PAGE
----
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Family Owned: 30+ Years, Same Location and Ownership.

Nationwide Service Warranty.

Gainesville's first AAA Approved Auto Repair.

We timing belt services, as needed, for all import and domestic vehicles Call today to see if your vehicle requires a timing belt service and the interval at which it may be due. Import: Acura Audi BMW Honda Infiniti Jaguar Land Rover Lexus Mazda Mini Mercedes Benz Nissan Porsche Toyota Saab Subaru Volkswagen Volvo. Domestic: Buick Cadillac Chevrolet Chrysler Dodge Ford Jeep GMC Lincoln.


Timing Belt Services

What is a timing belt?

A timing belt rotates the camshafts on your engine. The camshaft(s) opens and closes the intake and exhaust valves. The intake valves to allow the air/fuel mixture into your engine for combustion. The exhaust vales allow the combustions waste product (exhaust) to be purged from the cylinder after the air/fuel mixture has been burned.

Many of the more popular car makes like the Honda, Nissan, Subaru, Acura, Hyundai, and Mitsubishi have timing belts. Check your owner's handbook to see if your car has a timing belt and if so when it is due for a replacement, or call us. We can tell you. If you are lucky enough to have one of the handful of models that use a timing chain you will not have to worry about this service. The price for a timing belt service can be a bit of a shocker to some people. Whether or not a vehicle has a timing belt or a timing chain is something one may want to consider when buying a new car.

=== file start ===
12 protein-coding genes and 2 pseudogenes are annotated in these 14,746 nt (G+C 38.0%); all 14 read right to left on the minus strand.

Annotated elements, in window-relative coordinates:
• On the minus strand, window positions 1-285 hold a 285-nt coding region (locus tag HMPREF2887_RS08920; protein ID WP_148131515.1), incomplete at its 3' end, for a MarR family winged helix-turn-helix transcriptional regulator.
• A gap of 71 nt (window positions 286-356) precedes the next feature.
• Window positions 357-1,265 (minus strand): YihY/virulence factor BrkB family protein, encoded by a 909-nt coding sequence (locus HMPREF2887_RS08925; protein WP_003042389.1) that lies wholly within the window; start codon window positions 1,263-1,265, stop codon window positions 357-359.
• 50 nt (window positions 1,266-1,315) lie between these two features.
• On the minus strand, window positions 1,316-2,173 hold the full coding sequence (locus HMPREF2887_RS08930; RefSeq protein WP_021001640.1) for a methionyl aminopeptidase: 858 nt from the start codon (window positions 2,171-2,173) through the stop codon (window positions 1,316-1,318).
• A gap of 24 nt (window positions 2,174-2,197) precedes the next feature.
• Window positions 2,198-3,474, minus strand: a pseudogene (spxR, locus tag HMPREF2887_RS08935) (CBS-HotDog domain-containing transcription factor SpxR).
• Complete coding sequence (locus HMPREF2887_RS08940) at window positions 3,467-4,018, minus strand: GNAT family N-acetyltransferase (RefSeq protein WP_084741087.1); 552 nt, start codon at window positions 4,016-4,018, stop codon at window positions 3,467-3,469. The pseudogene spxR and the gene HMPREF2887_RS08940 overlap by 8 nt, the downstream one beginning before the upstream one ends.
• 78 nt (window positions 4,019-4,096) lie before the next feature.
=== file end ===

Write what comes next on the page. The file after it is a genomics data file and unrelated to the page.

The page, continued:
When is my car due for a timing belt change? For most cars it is 60,000 miles or 4-5 years, whichever comes first. On some vehicles the maintenance mileage interval is as low as 30,000 miles and some are over 100,000 miles. Check your owner's handbook, or call us. We can tell you. 

Why the time period or miles? Because belts are are made of a rubber material similar to the hoses in your cooling system. This rubber material will deteriorate over time. This is especially prevalent in our hot, humid climate (Have you noticed how the old rubber bands in your desk rot over time?). Over the years we have seen a number of vehicles that, though well below the recommended mile interval listed to replace the timing belt, the belt had broken because it was several years old. 

Did you recently buy a pre-owned car? The timing belt job can be costly and it is not uncommon owners to sell their vehicle to avoid having to pay for this service. Most of the time there is no way to tell the work has been done by looking at the engine. When buying a used vehicle see if the seller can provide any record of the timing belt having been changed. If you bought the vehicle without a service history, it may be safest to have a timing belt change as soon as possible. 

What happens if my timing belt breaks? 

Interference engine vs. non-interference engine.

If timing the belt breaks on any type of engine, your engine will quit without warning- period. Pull safely over to the side of the road and call for help. Depending on whether your engine is an "interference" or "non-interference-  free-running engine" you may or may not experience major engine damage.


What happens on a "non-interference or free-running" engine?

If the timing belt breaks on a free-running engine the engine stops, and your greatest additional expense may be a towing fee to get your car to the shop. Aside from the unexpected inconvenience, and the tow bill, your bill will probably not be much different than if you just took it to the shop and had it replaced. No mechanical damage occurs and the installation of a new belt is basically you need to get you on your way.

What happens on a "interference" engine?